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  3. Converting Basic Values to Skin Tones

    Now that we have our rough values in place and the form is looking somewhat believable as a three dimensional object, it’s time to turn our attention to skin tones and making this look like a living person and not a mannequin. 

    Let’s start by converting our bright orange value layer to a high key, pale yellow. Do this by adjusting the Hue/Saturation which is command U.

    Next create a new layer beneath the value painting. Then grab a maroon color and start to paint in some subtle warm colors. Essentially, we’re going to add warm hues to the cheeks, nose, ears, lips and forehead but we are going to let that greenish base layer show through around the scalp and beard. 

    Below, please see a simple layer guide for how my layers are setup at this point. Note that the value layer and the skintone underpainting layer are kept separate as we begin this step but they can be merged once you like the basic look and modulation of the skin tones, 

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    Once you like how your basic skin tone areas are looking (making sure that the nose, cheeks, lips and ears are slightly more red in hue than the rest of the face), feel free to merge your VALUE and SKINTONE layers into one layer.

    Sample colors on the fly (hold down ALT when using the brush tool to sample) and paint in some shadows and highlights too. Anything that further rounds out the figure and makes it seem more three dimensional. I'm also adding some high key (nearly white) highlights to the nose, forehead, brow and lips, just to make those areas of focus pop out.

     

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Polish and Presentation

  1. Paint Eyes and Hair

    With our values and skin tones just about wrapped up, we are ninety percent of the way to a finished painting. Now it’s time to add some details and clean everything up so that our illustration will really shine and can be presented to the client with confidence.

    First of all, I am going to render the eyes and hair. I have some very simple tricks for rendering eyes and stubble that will be a huge time saver.

    Eyes - Let’s start a new layer and begin rendering the sphere shape of the eye ball. I like to build this shape up first using a maroon, then a yellow ocre ish color and finally an off white. When this is done, it should look like two round spheres sitting in the eye sockets.

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    Next we use the eraser tool to subtly erase away the round iris shape of the eye. This determines the direction that the character is looking in, so make sure to choose carefully and not let your character be cross eyed. Erase away a dark pupil in the center. Make sure that the iris is darker near the top.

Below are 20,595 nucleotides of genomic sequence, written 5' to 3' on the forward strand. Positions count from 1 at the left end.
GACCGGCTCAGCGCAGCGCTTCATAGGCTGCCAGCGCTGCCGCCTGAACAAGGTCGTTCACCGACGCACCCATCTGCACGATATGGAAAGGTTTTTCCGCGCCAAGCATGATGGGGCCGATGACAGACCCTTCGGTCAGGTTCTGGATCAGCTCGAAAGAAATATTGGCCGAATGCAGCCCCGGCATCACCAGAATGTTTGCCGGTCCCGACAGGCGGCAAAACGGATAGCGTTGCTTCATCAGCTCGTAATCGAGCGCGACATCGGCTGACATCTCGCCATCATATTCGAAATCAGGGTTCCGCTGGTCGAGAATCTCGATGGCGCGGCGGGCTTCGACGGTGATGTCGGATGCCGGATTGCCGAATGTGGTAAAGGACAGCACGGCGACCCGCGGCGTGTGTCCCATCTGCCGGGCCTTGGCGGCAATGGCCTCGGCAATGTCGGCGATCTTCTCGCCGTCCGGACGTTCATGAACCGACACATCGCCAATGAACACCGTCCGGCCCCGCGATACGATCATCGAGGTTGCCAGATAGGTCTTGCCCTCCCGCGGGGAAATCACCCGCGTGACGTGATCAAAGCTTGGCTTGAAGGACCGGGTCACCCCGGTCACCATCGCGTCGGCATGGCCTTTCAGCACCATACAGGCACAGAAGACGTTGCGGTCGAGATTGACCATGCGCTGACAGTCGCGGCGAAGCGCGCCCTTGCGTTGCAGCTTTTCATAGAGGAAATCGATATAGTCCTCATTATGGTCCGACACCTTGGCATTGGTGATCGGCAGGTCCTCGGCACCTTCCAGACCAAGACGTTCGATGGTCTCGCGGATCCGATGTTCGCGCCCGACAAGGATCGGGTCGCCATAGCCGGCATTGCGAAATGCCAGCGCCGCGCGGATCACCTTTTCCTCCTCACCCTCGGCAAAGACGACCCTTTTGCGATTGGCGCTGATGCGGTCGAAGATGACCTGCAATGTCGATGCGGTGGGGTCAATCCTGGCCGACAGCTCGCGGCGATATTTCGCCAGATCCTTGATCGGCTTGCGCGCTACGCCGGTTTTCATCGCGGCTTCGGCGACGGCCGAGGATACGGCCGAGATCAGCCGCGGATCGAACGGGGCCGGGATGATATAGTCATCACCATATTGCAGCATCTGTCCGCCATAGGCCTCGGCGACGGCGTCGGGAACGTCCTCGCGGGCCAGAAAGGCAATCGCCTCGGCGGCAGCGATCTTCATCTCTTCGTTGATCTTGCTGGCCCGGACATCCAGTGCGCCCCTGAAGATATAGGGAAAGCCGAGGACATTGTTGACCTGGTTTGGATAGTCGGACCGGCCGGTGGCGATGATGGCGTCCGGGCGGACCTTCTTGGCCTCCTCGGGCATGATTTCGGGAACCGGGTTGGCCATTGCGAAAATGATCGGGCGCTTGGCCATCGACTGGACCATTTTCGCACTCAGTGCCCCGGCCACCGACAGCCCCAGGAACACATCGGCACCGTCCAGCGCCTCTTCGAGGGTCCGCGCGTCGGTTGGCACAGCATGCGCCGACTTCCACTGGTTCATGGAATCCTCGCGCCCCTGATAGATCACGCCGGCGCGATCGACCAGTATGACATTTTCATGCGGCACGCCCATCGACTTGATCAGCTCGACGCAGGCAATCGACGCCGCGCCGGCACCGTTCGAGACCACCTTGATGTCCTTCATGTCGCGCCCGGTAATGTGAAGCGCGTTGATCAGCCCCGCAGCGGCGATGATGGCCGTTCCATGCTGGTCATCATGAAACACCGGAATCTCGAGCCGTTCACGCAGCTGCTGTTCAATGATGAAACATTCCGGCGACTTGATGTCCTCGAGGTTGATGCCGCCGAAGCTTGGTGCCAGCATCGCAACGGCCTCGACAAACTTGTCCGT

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    After that, we add a single bright white highlight to the center of the eye and presto, it suddenly looks like someone is looking at you.

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    Now let’s give this guy some stubble on his face and scalp. Create another new layer and Switch your brush mode to Dissolve and set it to a low percentage flow and opacity. With a dark color selected, you just drop in some speckled, dissolve brush strokes and the software does the rest.

    Once we have the right amount of stubble dropped in, I like to run the Gaussian Blur filter to make it a little less sharp. I then set the layer to a lower opacity but make the stubble as bold or as subtle as you want.

  2. Paint Secondary Light Sources

    Now let’s add some secondary light sources. Start a new layer and select a light color (I think I’m using white here). On the dark side of the face, start adding some light marks wherever a light from the lower left part of the canvas would hit. I’m trying to really focus on the nose, cheek bones and jaw here. I’m using white, but this is a great opportunity to get additional information to the viewer. For example, if you make the reflected lights bright orange, it might suggest that this guy is in a firefight or a warzone or something. Make it an eerie green if you’re putting him in some scary alien type setting. It’s all up to you. Feel free to use the hue saturation adjuster if you want to play around with different colors for you reflected light. You can always undo.

     

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  3. Final Touch Ups and Presentation

    Do one final pass of paint touch ups. It's often good to flip the painting a few times to try and see it with fresh eyes. If everything is where you want it to be, then give the edges a quick treatment with the smudge tool. Overly sharp edges can make your image seem flattened out, so it's good to have a very slight blur around the periphery.

    Once these final touch ups are complete, I'll often put a white glow behind the final character to make it pop. I always typically fade out a head around the neck to be sure that focus is kept on the face.

    And that brings us to a finished product. I hope you’ve gotten a lot out of this class. Remember that these techniques can be applied to virtually any subject and will save you hours. I look forward to seeing your work.